Issuance Of Certificate By Banks U/S Sec.9 Of I&B Code, 2016, An Extra Impossible Task Thrust Upon Banks
The recent order of the National Company Law Tribunal, Mumbai Bench, dated 31.07.2017 in TCP No.409/(MAH)/2017 in the matter titled as Magicrete Buildings Solutions Pvt Ltd vs Pratibha Industries Ltd, will lead banks and financial institutions into an extreme legal necessity which is almost impossible to perform.
As per Section 9 of the Insolvency and Bankruptcy Code, 2016, the banks are obliged to issue certificate to the operational creditor maintaining accounts with it, confirming that there is no payment of unpaid operational debt by the corporate debtor. The order is pursuant to a request by the counsel for the operational creditor before the NCLT seeking a direction to the ‘bank maintaining the account of the operational creditor’ to issue certificate as the bank was refusing to issue the certificate as mandated under Section 9 of the code. Based on the submission of the counsel, the NCLT ordered: “The Petitioner Counsel having reported that the Bank maintaining the Account of the Operational Creditor not issuing the Certificate as envisaged under Section 9 of the Insolvency and Bankruptcy Code, 2016, it is hereby made clear that all citizens of the Country are bound by the Statute governing the people of this Country, therefore, the Bank is not exempted under the Statute, whereby the respective Bank may issue Certificate as envisaged under the respective Section on creditor approaching the Bank.”
The above sweeping direction issued by the NCLT imposing strict liability upon the banks to issue certificate to every operational creditor would virtually halt the banking business. It has become the job of the bank, for no fault of it, to spend countless man-hours to identify the debts and defaults inter se debtor and creditors.
Interestingly, the NCLT has not issued any notice to the respective bank or not heard the submissions of the bank before the issuance of such a direction.
No doubt, it is the statutory requirement under Sec.9(2)(c) of the I&B Code, 2016, for initiation of corporate insolvency resolution process by operational creditor, to produce a certificate from the financial institutions maintaining its accounts confirming that there is no payment of an unpaid operational debt by the corporate debtor, it should never be the task of the banks to probe and identify the default of third parties just by holding an account.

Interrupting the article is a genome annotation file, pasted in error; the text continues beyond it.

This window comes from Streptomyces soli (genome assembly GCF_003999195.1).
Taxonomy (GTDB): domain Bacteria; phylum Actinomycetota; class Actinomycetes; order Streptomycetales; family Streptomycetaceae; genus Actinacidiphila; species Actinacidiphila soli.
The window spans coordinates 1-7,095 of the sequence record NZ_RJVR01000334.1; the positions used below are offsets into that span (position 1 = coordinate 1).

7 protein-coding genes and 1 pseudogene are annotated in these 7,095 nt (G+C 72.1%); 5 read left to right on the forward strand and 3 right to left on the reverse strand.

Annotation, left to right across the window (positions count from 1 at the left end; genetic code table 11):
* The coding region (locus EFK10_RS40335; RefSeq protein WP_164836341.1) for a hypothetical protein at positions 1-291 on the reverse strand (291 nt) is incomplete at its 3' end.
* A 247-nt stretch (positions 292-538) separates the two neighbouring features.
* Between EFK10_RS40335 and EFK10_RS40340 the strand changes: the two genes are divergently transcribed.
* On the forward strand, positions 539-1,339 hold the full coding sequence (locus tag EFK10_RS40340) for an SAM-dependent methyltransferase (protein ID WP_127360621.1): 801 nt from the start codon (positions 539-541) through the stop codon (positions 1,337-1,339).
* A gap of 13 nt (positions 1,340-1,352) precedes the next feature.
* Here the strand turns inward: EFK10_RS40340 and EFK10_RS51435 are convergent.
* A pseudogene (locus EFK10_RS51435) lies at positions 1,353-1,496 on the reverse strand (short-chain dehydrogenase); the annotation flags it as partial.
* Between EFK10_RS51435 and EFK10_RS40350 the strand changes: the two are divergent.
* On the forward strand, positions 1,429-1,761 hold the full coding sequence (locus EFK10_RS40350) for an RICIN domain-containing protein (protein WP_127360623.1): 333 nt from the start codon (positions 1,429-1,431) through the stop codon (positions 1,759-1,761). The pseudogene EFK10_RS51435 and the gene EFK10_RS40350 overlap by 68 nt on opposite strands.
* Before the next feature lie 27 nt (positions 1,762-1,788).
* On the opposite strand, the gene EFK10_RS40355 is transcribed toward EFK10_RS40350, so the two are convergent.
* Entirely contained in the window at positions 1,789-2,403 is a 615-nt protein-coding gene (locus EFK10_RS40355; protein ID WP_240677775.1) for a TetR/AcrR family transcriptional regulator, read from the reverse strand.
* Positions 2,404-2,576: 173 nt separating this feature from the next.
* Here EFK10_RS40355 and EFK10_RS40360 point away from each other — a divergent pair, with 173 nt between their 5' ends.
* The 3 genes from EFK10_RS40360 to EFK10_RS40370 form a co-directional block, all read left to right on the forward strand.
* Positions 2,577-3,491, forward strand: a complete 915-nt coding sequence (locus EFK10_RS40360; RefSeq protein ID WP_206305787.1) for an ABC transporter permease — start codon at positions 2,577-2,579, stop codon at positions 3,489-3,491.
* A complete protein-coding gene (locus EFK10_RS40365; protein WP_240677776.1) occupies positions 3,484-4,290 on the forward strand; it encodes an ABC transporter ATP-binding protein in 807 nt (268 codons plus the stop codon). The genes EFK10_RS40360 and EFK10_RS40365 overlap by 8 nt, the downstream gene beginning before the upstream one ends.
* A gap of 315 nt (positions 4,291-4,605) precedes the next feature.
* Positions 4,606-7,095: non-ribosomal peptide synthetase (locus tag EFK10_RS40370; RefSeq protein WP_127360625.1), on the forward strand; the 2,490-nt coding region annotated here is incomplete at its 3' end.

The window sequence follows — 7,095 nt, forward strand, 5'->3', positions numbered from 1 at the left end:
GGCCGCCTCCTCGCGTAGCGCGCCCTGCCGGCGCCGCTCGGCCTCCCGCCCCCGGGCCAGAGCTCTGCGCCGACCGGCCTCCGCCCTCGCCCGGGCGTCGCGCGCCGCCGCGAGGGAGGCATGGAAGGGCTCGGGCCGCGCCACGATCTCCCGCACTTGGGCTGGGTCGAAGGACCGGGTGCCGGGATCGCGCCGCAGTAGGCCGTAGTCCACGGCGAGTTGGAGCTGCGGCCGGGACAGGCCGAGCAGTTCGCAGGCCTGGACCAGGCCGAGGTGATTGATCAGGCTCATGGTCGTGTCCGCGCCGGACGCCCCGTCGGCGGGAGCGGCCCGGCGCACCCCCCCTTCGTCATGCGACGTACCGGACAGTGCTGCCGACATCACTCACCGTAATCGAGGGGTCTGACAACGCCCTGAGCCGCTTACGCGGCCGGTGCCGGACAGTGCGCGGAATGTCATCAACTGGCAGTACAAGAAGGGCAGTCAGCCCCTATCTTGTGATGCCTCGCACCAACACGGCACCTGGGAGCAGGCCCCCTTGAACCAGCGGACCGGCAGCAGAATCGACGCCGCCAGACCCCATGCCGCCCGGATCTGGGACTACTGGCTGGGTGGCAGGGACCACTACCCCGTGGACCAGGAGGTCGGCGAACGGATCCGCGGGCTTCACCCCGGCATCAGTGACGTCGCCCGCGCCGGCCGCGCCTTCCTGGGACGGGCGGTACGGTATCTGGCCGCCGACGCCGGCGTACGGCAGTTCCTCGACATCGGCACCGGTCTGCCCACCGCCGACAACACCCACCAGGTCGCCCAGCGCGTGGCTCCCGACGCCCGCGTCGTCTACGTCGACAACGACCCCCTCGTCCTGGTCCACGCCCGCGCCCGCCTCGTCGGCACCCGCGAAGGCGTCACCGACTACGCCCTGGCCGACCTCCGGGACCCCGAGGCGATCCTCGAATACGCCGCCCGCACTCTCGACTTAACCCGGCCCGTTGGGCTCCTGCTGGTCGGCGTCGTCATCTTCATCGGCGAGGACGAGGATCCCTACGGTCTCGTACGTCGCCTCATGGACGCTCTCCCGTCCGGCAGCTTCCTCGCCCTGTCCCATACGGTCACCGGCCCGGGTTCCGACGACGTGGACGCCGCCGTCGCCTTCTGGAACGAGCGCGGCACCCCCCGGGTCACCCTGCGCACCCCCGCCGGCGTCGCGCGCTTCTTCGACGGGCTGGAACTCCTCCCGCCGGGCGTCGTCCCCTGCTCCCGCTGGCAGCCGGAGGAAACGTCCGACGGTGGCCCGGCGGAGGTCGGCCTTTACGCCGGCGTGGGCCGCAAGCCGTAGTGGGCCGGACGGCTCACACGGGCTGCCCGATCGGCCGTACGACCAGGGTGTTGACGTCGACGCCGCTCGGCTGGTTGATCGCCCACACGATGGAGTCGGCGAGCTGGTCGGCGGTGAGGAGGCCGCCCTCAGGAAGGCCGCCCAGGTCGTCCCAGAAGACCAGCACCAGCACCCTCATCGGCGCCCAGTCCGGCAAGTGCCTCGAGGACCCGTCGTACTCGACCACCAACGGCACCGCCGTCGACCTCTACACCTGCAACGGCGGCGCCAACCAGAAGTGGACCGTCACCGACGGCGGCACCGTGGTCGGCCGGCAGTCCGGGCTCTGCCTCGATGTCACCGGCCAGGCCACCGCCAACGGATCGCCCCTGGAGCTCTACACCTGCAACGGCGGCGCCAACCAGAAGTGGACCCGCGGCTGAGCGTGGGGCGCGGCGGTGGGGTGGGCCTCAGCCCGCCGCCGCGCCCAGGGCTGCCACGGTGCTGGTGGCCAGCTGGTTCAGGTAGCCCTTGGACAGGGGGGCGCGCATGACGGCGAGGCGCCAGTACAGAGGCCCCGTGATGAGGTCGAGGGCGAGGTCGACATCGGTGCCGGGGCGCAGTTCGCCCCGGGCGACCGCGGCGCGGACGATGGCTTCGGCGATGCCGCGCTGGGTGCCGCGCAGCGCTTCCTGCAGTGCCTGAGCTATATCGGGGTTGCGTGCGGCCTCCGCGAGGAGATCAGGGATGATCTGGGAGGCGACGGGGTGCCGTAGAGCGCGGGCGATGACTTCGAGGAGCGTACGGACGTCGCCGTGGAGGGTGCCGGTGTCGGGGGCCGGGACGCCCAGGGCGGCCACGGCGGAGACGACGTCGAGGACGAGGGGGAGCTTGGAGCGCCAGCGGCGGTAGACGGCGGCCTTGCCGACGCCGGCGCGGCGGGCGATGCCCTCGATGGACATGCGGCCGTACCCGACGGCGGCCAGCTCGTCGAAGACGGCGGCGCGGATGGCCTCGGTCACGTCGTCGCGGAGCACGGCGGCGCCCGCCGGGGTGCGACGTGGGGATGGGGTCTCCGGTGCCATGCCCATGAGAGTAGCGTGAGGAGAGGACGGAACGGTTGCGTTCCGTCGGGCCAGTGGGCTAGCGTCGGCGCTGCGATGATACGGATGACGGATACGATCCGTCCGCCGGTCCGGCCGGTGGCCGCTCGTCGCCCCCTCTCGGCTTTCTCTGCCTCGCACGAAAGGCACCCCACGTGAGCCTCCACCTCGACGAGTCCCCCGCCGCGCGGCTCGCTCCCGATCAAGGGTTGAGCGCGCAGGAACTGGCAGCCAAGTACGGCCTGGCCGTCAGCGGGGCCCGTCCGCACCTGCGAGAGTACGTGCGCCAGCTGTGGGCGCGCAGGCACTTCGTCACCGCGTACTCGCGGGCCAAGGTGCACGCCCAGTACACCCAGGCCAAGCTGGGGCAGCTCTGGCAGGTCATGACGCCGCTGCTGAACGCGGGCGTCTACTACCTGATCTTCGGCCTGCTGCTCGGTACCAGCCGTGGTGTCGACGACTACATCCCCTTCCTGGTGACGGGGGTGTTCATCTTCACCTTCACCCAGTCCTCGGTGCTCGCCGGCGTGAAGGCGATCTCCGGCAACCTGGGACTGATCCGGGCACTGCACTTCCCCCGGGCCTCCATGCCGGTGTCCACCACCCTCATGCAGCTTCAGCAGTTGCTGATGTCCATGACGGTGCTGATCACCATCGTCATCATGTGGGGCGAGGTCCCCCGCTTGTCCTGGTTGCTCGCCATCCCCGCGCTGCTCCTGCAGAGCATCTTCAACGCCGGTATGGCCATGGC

Generally, a bank account is maintained for multiple banking transactions and not meant for a standalone purpose. In 99.9% situations, the bank accounts are used by an operational creditor for dealing with different transactions with different persons. There is no specific mechanism available with the banks to identify and compartmentalise different transactions between an operation creditor and corporate debtor. The banks have no access to the internal books and accounts of the operational creditor who maintains an account with the bank. In such a situation, how the bank can ascertain and certify that there is no payment of a particular ‘unpaid operational debt’ by the corporate debtor?
This important aspect has not been considered by the NCLT while issuing an order in rem to all the banks to compulsorily issue certificate under Section 9 of the I&BR Code, 2016, to every operational creditor whoever approaches them.
More importantly, there are no provisions either in the I&B Code, 2016, or in the Regulations of laying down any specific guidelines to the banks/financial institutions to be adopted prior to the issuance of certificate under Section 9. Only an appropriate amendment or framing of new regulation can solve the present issue faced by the banks. There should be an appropriate direction to the operational creditor to submit the authenticated copy of the ledger account of the particular corporate debtor with attestation of a chartered accountant or insolvency professional along with the application for issuance of certificate envisaged under Sec.9(2)(c) of the I&B Code. If such an authenticated and attested ledger account of the corporate debtor is produced before the bank, it can very easily compare the particular ledger account with the bank account of the operational creditor and can find out that whether there is any payment of an unpaid operational debt by the corporate debtor or not and can certify accordingly.
The code being at a testing stage, we can fondly hope that the Insolvency and Bankruptcy Board of India will take urgent steps to frame necessary regulations incorporating either the above suggestions or bring in certain other apt alternatives.